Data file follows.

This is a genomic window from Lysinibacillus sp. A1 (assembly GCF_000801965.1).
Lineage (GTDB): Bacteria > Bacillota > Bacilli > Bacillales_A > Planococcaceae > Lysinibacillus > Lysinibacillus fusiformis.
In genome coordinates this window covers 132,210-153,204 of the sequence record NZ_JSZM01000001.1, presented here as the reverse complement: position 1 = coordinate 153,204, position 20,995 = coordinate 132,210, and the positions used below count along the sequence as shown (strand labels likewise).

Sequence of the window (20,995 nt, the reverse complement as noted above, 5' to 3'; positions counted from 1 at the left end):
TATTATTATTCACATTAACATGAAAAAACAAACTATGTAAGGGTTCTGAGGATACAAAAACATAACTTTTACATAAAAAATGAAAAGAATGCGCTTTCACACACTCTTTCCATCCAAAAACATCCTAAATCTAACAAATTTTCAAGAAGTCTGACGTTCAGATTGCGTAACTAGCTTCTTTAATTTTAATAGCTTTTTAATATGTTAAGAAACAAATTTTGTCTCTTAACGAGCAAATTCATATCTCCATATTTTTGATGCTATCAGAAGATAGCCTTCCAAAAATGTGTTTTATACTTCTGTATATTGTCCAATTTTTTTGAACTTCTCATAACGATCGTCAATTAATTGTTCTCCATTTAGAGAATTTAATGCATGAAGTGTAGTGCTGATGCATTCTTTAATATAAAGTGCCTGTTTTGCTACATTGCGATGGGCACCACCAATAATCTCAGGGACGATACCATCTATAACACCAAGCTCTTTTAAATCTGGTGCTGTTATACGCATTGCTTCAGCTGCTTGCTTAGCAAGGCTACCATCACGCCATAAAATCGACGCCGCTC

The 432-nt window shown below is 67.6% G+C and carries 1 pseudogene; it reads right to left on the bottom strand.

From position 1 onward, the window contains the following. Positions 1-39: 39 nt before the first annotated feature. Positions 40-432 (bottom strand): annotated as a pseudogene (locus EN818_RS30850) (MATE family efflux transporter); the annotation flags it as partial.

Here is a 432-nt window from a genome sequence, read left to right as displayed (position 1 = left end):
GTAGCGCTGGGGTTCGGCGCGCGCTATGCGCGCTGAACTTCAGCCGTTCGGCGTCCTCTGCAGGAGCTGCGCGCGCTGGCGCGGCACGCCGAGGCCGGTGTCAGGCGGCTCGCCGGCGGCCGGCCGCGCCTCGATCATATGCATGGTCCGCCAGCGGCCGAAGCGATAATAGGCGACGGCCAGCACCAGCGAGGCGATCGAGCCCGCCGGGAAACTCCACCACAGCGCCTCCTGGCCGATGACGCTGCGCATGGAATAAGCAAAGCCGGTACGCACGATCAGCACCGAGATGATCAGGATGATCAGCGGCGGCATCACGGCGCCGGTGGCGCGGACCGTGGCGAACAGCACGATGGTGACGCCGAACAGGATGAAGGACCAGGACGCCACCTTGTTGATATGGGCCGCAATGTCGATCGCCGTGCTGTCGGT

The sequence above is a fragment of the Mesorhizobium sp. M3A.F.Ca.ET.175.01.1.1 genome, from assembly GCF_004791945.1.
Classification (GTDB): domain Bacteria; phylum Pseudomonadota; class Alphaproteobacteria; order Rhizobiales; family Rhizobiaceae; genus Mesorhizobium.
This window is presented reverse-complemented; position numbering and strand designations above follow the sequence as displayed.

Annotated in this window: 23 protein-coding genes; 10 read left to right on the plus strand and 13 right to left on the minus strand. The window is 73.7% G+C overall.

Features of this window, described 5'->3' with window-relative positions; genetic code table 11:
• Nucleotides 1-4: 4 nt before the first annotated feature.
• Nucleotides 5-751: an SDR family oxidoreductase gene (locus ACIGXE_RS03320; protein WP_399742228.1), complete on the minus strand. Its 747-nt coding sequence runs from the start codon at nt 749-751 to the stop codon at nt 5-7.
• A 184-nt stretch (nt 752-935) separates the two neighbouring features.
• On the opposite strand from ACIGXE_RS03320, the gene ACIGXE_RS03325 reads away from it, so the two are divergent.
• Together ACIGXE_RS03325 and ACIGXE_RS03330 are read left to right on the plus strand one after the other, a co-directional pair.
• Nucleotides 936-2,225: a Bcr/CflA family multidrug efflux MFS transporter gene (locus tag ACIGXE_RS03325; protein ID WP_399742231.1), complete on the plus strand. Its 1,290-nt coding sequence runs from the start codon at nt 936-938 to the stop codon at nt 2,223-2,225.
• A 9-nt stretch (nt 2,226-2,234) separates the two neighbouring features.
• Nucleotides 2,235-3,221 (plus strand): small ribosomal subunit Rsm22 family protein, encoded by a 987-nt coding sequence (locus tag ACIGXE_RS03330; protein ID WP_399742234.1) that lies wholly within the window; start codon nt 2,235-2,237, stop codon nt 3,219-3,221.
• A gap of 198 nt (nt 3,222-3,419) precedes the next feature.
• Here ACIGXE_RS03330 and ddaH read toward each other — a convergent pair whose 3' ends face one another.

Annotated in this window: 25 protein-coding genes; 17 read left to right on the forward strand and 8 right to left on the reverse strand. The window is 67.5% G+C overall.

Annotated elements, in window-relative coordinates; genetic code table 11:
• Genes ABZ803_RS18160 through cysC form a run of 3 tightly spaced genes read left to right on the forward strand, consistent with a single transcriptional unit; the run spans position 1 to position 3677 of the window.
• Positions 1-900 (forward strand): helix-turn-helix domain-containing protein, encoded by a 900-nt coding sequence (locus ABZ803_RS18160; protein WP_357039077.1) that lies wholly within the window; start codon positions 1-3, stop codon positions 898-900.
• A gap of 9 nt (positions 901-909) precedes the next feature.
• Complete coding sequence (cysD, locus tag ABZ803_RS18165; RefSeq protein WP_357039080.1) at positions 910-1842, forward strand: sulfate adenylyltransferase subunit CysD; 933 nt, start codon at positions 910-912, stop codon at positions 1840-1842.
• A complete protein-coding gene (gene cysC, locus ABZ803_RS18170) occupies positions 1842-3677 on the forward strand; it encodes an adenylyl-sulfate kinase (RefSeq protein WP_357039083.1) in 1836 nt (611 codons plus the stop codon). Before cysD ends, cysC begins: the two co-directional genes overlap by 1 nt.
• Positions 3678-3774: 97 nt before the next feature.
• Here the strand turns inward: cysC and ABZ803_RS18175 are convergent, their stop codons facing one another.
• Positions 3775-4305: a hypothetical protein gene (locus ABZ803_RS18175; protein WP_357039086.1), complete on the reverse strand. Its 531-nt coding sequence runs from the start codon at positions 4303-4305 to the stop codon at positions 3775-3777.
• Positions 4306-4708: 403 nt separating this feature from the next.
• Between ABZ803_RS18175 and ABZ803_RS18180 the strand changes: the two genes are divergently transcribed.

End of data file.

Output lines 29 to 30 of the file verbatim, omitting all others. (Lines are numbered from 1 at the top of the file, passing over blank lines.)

• A gap of 9 nt (positions 901-909) precedes the next feature.
• Complete coding sequence (cysD, locus tag ABZ803_RS18165; RefSeq protein WP_357039080.1) at positions 910-1842, forward strand: sulfate adenylyltransferase subunit CysD; 933 nt, start codon at positions 910-912, stop codon at positions 1840-1842.